Features to Look for in A Dry Bag

Features to Look for in A Dry Bag

Dry bags are a special type of bag that is designed to keep items dry in water. They can be used for any number of things, including kayaking and canoeing. Dry bags usually come in different sizes, but it makes sense to get one large enough to hold all your valuables. The best way is probably to get several smaller ones since these fit together nicely and make it easier to organize your gear: this also prevents you from having too much space inside the bigger ones and not using them at their full potential.

Features to Look for in A Dry Bag

1. Size

As mentioned above, the size of your dry bag is important. Try to get one that is big enough but not too large since it will be difficult to handle when full. Get a size that gives you enough space for your items, but also keep in mind what these items are. For example, if you’ll be using your dry bag for holding food and extra equipment it’s better to get a larger one. On the other hand, if you plan on keeping your cellphone or wallet in there, a smaller bag will do a better job keeping out water.

2. Multiple Seams

A dry bag usually has multiple seams that are sealed together with waterproof tape. The more seams a dry bag has, the more likely it is to keep out water completely. In addition, make sure the tape is as close as possible to the edge of the seam: this increases its effectiveness even further and also makes sure you can seal up all those tiny gaps before going kayaking again.

3. Material

One of the most common materials used in dry bags is polyurethane, which is lightweight and flexible yet impenetrable (it’s more resistant than PVC). It’s only disadvantage is that it doesn’t last very long when exposed to UV light; this shouldn’t be an issue though thanks to its thickness.

For those who want complete waterproofness, look for dry bags that say “submersible” or are made from vinyl. Only use these as a last resort though since they will be much more prone to leaks and punctures since the material is thin.

Nylon is another very common choice; it’s much less flexible than polyurethane but unlike this material, nylon can take much longer to break down in water due to its high resistance against UV light-degradation. PVC is sometimes used too but should only be considered by those who plan on using their dry bag infrequently (like once every couple of years). Various grades of plastic are used for making dry bags but the two most common are HDPE (High-Density Polyethylene) and LDPE (Low-Density Polyethylene).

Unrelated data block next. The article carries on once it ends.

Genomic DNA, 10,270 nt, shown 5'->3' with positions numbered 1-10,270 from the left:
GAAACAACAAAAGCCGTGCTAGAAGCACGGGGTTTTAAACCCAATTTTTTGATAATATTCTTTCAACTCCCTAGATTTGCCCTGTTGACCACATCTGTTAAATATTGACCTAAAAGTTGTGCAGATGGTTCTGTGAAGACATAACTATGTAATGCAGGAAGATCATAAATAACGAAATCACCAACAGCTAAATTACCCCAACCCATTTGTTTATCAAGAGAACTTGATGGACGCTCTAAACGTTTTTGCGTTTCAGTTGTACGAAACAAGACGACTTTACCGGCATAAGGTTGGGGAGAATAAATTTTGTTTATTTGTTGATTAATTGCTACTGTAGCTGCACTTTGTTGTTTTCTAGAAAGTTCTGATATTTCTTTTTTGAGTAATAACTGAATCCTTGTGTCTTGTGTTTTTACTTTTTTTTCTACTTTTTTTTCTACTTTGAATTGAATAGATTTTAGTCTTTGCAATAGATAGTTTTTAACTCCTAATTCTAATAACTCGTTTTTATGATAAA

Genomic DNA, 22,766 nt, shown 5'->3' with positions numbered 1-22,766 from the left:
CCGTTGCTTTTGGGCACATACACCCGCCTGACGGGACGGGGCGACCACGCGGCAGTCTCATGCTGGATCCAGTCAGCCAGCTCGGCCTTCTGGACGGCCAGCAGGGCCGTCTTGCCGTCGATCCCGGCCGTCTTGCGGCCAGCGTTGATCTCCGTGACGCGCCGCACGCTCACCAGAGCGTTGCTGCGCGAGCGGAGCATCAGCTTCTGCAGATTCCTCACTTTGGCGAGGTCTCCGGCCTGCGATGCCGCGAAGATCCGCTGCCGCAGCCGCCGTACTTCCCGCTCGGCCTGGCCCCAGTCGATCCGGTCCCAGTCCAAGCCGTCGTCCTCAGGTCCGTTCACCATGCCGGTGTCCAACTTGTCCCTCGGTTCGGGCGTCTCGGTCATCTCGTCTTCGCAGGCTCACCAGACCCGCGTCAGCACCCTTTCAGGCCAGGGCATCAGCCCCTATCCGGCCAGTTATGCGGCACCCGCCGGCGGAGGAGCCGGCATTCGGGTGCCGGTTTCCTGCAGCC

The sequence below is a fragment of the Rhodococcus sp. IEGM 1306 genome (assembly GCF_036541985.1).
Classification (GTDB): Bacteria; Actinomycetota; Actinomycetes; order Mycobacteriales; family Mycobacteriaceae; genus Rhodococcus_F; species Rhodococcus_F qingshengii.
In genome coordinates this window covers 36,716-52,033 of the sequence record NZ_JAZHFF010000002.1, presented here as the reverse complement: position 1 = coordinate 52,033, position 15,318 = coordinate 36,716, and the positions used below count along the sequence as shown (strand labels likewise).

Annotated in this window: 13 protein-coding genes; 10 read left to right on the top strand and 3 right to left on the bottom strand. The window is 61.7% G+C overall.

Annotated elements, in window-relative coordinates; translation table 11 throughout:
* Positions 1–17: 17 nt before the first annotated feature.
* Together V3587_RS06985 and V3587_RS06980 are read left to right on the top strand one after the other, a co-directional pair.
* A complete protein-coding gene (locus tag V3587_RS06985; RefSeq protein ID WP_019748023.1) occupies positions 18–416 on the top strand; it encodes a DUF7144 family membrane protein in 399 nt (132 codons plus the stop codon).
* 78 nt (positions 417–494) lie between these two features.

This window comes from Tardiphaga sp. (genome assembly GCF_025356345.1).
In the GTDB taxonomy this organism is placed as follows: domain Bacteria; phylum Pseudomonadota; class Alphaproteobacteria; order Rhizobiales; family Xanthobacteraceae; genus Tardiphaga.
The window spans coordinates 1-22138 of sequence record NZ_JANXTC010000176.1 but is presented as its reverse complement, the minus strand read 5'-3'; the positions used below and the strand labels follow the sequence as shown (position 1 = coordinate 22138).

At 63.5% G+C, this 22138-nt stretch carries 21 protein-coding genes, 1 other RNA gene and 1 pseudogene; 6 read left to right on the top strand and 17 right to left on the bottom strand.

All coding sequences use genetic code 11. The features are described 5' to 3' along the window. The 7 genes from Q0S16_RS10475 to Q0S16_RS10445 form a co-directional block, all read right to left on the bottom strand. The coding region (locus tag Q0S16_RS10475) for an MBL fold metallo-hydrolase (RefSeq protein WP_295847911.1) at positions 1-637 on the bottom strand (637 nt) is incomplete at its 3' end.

There are also bags made of polypropylene (PP), which is water resistant but not fully waterproof; these can be used with relative safety in wet conditions. PP dry bags should only be considered by those who plan on using their bag for protected kayaking – like when you’re in a lagoon where there is minimal wave activity. Don’t forget that the material will eventually degrade, meaning that after several years it might fail to keep your gear dry so try to get something more durable if at all possible.

4. Tear Strength

Tear strength is important when you’re talking about any kind of storage bag but even more so with dry bags since the material is usually very thin.

Typically rated in pounds (lb), tear strength is how much force it takes to rip the material; keep in mind that this rating will vary depending on which side is under tension (the inside or outside) and whether it’s wet or dry.

5. Layered Construction

Layered construction means that the bag is made of multiple materials with various degrees of waterproofness; this helps spread out any stress that might occur if the bag is overfilled since it’s much harder to puncture than a single-layer design. The downside is that layered material is more difficult to work with and will also increase the weight and cost of the dry bag.

6. Zippers

Sometimes you might need to use your bag in circumstances where it’s not fully submerged; this means having a waterproof zipper is very important if you don’t want water leaking inside. Just remember though that even highly-rated zippers can fail so always check them before using your bag just in case. Secondly, avoid metal zippers since they corrode more easily than plastic ones.

7. Handles

For kayaking, the best dry bags will come with either an adjustable strap for looping around your body or some kind of handle – it’s highly advisable to get one of these if you’re planning on using your bag in wet conditions though since water can make carrying them much harder.”

Depending on how heavy your bag is, some people might prefer having two handles (one on each side) so that they can use them like a backpack.

In addition, many straps also come fitted with a small D-ring.

8. Reflective Prints

Another way to increase the visibility of your bag (and thus, your safety) is by getting a model that has reflective prints on it. This will not only allow people to see you better but also allow it to be spotted more easily from far away.

Posted by
Arthur G. Moore

Arthur G. Moore is a veteran paddler. He has over 10 years of whitewater kayaking experience in his kitty. When he was young, he used to love kayaking in rapid III and rapid IV but as time went on, he decided to concentrate mainly on covering long distances on a standard touring kayak. He is currently working as a senior editor for Kayak Manual.

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